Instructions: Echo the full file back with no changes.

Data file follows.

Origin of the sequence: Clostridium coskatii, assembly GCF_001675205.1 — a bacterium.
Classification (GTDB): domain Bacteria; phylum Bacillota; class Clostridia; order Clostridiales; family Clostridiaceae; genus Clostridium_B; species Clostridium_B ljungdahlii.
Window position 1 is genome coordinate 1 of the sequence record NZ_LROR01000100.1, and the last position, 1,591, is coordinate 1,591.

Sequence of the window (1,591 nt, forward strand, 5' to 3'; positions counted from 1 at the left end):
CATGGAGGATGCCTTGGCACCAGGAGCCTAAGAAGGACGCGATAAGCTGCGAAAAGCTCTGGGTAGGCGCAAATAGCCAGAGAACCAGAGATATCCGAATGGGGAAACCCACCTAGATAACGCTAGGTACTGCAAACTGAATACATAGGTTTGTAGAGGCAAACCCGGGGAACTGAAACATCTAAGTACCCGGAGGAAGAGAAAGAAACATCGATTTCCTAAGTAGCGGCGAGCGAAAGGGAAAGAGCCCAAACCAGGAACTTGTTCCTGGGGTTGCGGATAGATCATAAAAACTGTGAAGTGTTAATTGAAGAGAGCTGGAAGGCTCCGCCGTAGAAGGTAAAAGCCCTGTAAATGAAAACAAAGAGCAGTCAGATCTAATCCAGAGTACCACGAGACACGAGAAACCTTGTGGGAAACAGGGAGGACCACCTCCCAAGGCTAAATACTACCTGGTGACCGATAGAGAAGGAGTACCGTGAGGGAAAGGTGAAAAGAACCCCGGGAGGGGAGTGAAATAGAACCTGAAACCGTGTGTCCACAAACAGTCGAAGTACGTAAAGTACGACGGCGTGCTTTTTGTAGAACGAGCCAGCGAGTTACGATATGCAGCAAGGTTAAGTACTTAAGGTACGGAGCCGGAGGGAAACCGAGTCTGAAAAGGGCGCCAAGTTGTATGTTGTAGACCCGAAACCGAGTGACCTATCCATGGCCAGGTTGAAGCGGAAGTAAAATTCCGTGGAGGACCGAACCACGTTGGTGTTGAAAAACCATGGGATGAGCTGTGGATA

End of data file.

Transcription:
Origin of the sequence: Clostridium coskatii, assembly GCF_001675205.1 — a bacterium.
Classification (GTDB): domain Bacteria; phylum Bacillota; class Clostridia; order Clostridiales; family Clostridiaceae; genus Clostridium_B; species Clostridium_B ljungdahlii.
Window position 1 is genome coordinate 1 of the sequence record NZ_LROR01000100.1, and the last position, 1,591, is coordinate 1,591.

Sequence of the window (1,591 nt, forward strand, 5' to 3'; positions counted from 1 at the left end):
CATGGAGGATGCCTTGGCACCAGGAGCCTAAGAAGGACGCGATAAGCTGCGAAAAGCTCTGGGTAGGCGCAAATAGCCAGAGAACCAGAGATATCCGAATGGGGAAACCCACCTAGATAACGCTAGGTACTGCAAACTGAATACATAGGTTTGTAGAGGCAAACCCGGGGAACTGAAACATCTAAGTACCCGGAGGAAGAGAAAGAAACATCGATTTCCTAAGTAGCGGCGAGCGAAAGGGAAAGAGCCCAAACCAGGAACTTGTTCCTGGGGTTGCGGATAGATCATAAAAACTGTGAAGTGTTAATTGAAGAGAGCTGGAAGGCTCCGCCGTAGAAGGTAAAAGCCCTGTAAATGAAAACAAAGAGCAGTCAGATCTAATCCAGAGTACCACGAGACACGAGAAACCTTGTGGGAAACAGGGAGGACCACCTCCCAAGGCTAAATACTACCTGGTGACCGATAGAGAAGGAGTACCGTGAGGGAAAGGTGAAAAGAACCCCGGGAGGGGAGTGAAATAGAACCTGAAACCGTGTGTCCACAAACAGTCGAAGTACGTAAAGTACGACGGCGTGCTTTTTGTAGAACGAGCCAGCGAGTTACGATATGCAGCAAGGTTAAGTACTTAAGGTACGGAGCCGGAGGGAAACCGAGTCTGAAAAGGGCGCCAAGTTGTATGTTGTAGACCCGAAACCGAGTGACCTATCCATGGCCAGGTTGAAGCGGAAGTAAAATTCCGTGGAGGACCGAACCACGTTGGTGTTGAAAAACCATGGGATGAGCTGTGGATA